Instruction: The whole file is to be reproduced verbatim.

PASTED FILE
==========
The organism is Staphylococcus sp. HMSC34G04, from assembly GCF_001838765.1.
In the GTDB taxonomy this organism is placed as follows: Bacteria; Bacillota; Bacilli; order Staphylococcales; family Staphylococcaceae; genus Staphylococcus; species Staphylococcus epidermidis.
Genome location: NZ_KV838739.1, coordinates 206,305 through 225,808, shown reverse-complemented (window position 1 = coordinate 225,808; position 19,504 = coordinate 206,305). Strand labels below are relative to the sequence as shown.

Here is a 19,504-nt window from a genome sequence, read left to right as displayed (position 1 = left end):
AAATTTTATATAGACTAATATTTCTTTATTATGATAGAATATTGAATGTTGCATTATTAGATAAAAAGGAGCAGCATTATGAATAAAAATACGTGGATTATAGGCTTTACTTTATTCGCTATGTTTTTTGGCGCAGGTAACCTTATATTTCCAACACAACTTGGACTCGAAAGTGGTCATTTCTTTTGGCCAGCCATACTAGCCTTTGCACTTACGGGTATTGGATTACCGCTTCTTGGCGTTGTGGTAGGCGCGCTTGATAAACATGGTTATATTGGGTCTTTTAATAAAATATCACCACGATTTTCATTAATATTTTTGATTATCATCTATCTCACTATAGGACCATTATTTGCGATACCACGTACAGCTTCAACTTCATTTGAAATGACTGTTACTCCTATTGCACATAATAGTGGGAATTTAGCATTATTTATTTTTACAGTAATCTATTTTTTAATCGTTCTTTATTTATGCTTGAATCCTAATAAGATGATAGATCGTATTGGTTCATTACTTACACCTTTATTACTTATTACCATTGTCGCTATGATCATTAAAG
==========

The organism is Staphylococcus sp. HMSC34G04, from assembly GCF_001838765.1.
In the GTDB taxonomy this organism is placed as follows: Bacteria; Bacillota; Bacilli; order Staphylococcales; family Staphylococcaceae; genus Staphylococcus; species Staphylococcus epidermidis.
Genome location: NZ_KV838739.1, coordinates 206,305 through 225,808, shown reverse-complemented (window position 1 = coordinate 225,808; position 19,504 = coordinate 206,305). Strand labels below are relative to the sequence as shown.

Here is a 19,504-nt window from a genome sequence, read left to right as displayed (position 1 = left end):
AAATTTTATATAGACTAATATTTCTTTATTATGATAGAATATTGAATGTTGCATTATTAGATAAAAAGGAGCAGCATTATGAATAAAAATACGTGGATTATAGGCTTTACTTTATTCGCTATGTTTTTTGGCGCAGGTAACCTTATATTTCCAACACAACTTGGACTCGAAAGTGGTCATTTCTTTTGGCCAGCCATACTAGCCTTTGCACTTACGGGTATTGGATTACCGCTTCTTGGCGTTGTGGTAGGCGCGCTTGATAAACATGGTTATATTGGGTCTTTTAATAAAATATCACCACGATTTTCATTAATATTTTTGATTATCATCTATCTCACTATAGGACCATTATTTGCGATACCACGTACAGCTTCAACTTCATTTGAAATGACTGTTACTCCTATTGCACATAATAGTGGGAATTTAGCATTATTTATTTTTACAGTAATCTATTTTTTAATCGTTCTTTATTTATGCTTGAATCCTAATAAGATGATAGATCGTATTGGTTCATTACTTACACCTTTATTACTTATTACCATTGTCGCTATGATCATTAAAG